Tuesday, November 1, 2011

The Not So Good Old Days

By Alan Caruba

In troubled times it is human nature to cast a look backwards to recall “the good old days”, but anyone who lived through the latter half of the twentieth century has to look passed World War Two, the Korean War, the Vietnam War, the Iraq and Afghanistan wars, and the recovery from the Great Depression of the 1930s. There were a succession of recessions that followed. In other words, it takes an effort to squeeze out memories of “I Love Lucy”, “The Ed Sullivan Show”, rock’n roll, and Elvis.

Any number of really good things did occur, of course. The polio vaccine was introduced to end that too common scourge, followed by flu vaccines that ended formerly widespread illness and deaths. All manner of technology was introduced, not the least of which was television, something that did not exist in American homes until around the 1950s. There actually was a time before cell phones, personal computers, and, of course, the Internet.

Mostly earlier times are not taught in schools except in the most perfunctory way; those who have passed through the U.S. educational system since the 1960s are often blissfully unaware of the way people used to live before electricity, trains, planes, cars, and everything else we take for granted.

An interesting book—well, at least to me— is “The Time Traveler’s Guide to Medieval England: A Handbook for Visitors to the Fourteenth Century” by Ian Mortimer. Let me share some snippets from it and, when I am through, as awful as our present times may seem to you, you may thank a merciful God that you born into these, not former times.

You’re visiting Exeter in the southwest of England, one of seventeen cathedral cities. “Arriving in every one of these places involves an assault on your senses…your nostrils will be invaded by the stench from the sewage-polluted watercourses and town ditches.”

“A major town is an intimidating place. Already you have seen the desiccated remains of thieves hanging on gallows at windswept crossroads. At the principal gates of a regional capital you will find the heads and limbs of traitors on display. When you enter the city of York, the largest city of the north, you will see the blackened heads of criminals stuck on poles above the city gates, their eyes plucked out by birds. Legs and arms hang by ropes, each the relic of a treasonable plot, now riddled with maggots or covered with flies.”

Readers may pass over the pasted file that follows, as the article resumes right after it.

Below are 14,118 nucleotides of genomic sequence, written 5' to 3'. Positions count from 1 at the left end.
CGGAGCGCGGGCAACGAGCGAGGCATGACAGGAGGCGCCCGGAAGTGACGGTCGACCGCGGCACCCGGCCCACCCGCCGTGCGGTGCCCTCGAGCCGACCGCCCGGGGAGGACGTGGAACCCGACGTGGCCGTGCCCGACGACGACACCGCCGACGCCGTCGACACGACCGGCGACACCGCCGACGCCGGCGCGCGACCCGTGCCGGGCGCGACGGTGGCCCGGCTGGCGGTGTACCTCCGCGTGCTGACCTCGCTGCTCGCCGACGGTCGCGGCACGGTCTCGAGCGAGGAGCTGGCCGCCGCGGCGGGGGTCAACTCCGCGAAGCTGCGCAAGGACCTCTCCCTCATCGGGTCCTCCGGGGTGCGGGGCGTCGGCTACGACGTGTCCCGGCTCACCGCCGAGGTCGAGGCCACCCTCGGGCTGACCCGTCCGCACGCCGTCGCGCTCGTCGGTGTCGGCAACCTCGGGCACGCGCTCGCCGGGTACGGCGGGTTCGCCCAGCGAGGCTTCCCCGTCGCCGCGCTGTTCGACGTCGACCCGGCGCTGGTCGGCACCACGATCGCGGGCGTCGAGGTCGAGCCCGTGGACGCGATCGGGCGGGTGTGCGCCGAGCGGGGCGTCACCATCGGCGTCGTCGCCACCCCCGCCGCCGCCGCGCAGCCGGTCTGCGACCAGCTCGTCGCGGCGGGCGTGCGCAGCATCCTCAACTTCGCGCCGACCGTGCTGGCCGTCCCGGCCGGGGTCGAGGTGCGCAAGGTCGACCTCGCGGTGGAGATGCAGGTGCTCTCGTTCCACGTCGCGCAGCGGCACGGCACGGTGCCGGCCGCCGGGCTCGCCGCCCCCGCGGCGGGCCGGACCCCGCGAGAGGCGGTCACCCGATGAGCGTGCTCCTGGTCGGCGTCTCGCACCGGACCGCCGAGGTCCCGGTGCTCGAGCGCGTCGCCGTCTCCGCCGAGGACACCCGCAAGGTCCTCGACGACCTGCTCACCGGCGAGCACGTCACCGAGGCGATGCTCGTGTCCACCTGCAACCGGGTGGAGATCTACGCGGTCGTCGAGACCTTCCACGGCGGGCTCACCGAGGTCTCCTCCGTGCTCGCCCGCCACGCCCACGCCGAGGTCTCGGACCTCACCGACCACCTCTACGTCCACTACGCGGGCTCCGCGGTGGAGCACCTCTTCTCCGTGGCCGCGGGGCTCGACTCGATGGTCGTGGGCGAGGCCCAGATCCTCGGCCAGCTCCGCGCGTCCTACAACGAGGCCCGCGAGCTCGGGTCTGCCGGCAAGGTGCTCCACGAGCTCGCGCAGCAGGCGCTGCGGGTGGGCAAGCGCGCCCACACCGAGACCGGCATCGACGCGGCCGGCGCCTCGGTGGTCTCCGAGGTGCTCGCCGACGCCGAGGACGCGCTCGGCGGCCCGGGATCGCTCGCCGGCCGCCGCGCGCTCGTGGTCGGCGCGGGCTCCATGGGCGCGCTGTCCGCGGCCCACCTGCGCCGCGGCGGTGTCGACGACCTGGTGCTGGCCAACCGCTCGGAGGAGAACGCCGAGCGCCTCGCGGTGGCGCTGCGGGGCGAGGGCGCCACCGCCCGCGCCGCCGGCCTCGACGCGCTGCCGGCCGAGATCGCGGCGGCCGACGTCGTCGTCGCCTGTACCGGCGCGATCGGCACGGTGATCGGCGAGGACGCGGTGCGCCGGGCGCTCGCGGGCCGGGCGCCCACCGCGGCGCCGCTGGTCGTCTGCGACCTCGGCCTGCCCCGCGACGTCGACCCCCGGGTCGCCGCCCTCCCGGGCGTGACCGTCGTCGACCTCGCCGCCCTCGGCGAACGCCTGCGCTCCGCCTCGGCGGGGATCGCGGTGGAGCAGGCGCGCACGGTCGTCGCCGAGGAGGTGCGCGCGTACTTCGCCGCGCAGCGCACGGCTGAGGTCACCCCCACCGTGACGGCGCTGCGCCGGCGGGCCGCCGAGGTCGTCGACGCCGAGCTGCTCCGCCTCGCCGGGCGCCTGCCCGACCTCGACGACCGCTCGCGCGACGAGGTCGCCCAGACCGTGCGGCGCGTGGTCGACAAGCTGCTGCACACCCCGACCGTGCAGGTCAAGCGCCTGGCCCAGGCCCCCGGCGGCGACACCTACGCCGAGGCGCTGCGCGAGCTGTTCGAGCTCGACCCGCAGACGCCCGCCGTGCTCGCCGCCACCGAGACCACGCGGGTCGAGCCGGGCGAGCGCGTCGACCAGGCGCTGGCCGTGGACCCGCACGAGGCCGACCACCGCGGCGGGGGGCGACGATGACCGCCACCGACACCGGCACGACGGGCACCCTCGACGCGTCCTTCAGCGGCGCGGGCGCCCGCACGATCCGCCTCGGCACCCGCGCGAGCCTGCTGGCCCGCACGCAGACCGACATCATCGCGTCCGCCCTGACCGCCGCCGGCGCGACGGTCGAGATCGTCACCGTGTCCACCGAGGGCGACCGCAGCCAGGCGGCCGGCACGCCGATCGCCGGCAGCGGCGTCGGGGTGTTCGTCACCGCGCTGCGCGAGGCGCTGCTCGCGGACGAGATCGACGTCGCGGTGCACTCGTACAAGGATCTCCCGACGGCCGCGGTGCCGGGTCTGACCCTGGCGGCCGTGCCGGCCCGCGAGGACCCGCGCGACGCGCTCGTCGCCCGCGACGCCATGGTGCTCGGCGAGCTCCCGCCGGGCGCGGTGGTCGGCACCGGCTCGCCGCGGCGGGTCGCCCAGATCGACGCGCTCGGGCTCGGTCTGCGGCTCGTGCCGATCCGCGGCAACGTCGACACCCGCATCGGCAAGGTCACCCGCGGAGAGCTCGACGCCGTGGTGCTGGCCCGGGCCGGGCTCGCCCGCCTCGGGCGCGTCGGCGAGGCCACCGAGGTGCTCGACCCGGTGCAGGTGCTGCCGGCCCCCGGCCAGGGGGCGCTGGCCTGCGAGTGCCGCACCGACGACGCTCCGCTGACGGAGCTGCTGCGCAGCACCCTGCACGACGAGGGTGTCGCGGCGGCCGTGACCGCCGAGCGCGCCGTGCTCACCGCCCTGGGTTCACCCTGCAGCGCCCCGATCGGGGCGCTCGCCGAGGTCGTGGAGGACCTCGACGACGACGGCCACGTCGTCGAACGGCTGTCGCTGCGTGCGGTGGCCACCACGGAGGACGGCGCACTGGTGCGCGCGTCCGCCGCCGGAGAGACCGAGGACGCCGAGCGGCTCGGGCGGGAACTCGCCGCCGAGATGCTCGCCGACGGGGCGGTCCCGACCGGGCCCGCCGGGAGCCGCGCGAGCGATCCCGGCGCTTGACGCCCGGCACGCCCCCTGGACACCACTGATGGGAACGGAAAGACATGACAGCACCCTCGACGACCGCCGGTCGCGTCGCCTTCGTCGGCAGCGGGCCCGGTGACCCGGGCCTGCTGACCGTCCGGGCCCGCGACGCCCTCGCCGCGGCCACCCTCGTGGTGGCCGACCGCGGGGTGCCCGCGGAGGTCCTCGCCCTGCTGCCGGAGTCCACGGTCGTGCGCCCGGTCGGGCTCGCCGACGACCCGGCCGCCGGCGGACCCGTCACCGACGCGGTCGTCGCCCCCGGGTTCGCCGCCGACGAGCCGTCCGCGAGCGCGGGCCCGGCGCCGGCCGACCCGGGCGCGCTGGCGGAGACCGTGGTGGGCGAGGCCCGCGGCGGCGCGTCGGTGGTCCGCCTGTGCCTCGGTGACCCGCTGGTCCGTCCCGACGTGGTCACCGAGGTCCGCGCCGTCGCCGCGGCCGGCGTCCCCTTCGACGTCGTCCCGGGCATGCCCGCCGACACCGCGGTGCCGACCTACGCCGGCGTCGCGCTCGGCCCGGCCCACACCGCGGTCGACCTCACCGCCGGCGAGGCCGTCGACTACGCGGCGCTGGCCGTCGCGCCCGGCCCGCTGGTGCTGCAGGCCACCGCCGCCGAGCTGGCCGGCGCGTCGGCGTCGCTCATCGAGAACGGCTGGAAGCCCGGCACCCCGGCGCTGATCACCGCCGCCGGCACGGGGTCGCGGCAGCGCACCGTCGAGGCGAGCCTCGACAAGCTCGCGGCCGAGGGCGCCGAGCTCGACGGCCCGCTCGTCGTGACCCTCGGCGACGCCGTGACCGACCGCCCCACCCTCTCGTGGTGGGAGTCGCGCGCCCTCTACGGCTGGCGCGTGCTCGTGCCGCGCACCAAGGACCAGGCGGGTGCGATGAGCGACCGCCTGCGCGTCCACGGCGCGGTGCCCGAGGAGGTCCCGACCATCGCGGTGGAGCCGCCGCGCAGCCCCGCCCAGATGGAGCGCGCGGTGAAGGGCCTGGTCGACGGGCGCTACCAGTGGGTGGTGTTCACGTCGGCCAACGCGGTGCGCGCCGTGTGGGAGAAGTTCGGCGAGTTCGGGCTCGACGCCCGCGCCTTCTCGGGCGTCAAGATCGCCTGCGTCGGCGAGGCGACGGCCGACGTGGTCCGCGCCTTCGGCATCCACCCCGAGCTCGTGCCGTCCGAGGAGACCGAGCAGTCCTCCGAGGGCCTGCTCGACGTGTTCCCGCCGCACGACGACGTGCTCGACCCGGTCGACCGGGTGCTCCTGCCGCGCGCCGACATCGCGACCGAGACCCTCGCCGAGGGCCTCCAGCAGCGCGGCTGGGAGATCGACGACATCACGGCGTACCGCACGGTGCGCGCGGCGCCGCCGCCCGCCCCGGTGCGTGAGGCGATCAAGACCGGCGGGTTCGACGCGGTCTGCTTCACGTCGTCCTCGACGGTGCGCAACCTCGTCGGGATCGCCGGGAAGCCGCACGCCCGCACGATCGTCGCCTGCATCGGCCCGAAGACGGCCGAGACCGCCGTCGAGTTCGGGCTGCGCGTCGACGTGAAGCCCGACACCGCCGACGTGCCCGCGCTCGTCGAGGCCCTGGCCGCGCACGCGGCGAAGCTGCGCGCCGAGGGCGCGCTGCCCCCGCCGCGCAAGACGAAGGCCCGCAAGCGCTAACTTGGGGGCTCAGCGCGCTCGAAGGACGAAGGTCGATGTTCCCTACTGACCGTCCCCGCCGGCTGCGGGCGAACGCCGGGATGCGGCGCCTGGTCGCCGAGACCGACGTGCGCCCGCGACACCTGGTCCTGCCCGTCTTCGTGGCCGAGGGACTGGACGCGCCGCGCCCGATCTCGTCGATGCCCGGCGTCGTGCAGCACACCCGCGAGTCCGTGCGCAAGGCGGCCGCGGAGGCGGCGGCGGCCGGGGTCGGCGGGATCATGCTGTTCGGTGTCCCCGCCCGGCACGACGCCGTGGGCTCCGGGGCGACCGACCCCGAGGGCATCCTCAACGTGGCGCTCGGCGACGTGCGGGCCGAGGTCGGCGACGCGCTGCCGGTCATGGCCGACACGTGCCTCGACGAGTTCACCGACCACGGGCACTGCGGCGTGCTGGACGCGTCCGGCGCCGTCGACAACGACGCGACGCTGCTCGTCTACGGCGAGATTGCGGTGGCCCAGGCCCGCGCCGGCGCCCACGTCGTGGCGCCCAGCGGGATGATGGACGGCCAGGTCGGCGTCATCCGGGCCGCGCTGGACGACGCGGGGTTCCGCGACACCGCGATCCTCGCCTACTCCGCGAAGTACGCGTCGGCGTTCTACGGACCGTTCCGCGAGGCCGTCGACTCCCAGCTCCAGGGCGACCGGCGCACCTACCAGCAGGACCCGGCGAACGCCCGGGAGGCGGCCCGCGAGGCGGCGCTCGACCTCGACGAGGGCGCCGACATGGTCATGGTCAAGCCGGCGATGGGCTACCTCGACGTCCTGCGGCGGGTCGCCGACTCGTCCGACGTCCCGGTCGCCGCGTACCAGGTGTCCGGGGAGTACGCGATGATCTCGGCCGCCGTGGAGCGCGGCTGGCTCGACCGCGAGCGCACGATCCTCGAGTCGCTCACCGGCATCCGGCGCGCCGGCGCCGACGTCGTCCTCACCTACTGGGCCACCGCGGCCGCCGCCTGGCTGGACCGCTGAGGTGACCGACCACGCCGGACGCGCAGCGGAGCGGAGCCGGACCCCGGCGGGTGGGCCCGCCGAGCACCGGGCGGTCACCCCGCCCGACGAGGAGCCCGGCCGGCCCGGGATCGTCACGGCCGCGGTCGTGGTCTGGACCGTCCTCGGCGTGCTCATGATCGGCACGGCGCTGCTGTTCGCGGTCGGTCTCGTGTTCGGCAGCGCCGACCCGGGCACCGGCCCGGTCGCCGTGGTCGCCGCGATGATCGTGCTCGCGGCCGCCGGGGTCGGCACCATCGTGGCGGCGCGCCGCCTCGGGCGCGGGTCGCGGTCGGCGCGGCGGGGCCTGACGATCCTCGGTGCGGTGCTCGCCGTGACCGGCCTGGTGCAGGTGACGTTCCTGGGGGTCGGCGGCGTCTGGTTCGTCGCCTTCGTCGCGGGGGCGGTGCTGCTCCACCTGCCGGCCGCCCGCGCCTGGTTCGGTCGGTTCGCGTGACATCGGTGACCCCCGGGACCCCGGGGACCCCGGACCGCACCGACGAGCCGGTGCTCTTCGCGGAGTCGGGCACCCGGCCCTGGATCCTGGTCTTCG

“It is generally said that medieval men are in their prime in their twenties, mature in their thirties, and growing old in their forties.” What we call children are not children for long in the fourteenth century. They are out in the fields by age seven. In some towns, citizens as young as twelve can serve on juries.”

Today’s army won’t take you unless you are at least of voting age, but at age twenty, Edward III (13 November 1312 – 21 June 1377) declared war on the Scots and led an army into battle. He was highly respected by nobles, knights, and man-at-arms because, at twenty, he was already an adult in every sense of the word in those times. He was one of a handful of kings to rule England for fifty years or more. Today our generals and field officers are considerably older, but wars are still fought by young men.

In medieval times, a woman was in her prime at seventeen, mature at twenty-five, and growing old by her mid-thirties. Betrothals of boys and girls took place in infancy and marriage at the age of twelve was approved for girls although cohabitation usually began at fourteen. Most are married by sixteen and produce five or six children by their mid-twenties, although two or three of those have died.”

In a time when everyone is either obsessed with their health or urged to be, the fourteenth century and those that followed well into the twentieth are not famous for hygiene or longevity.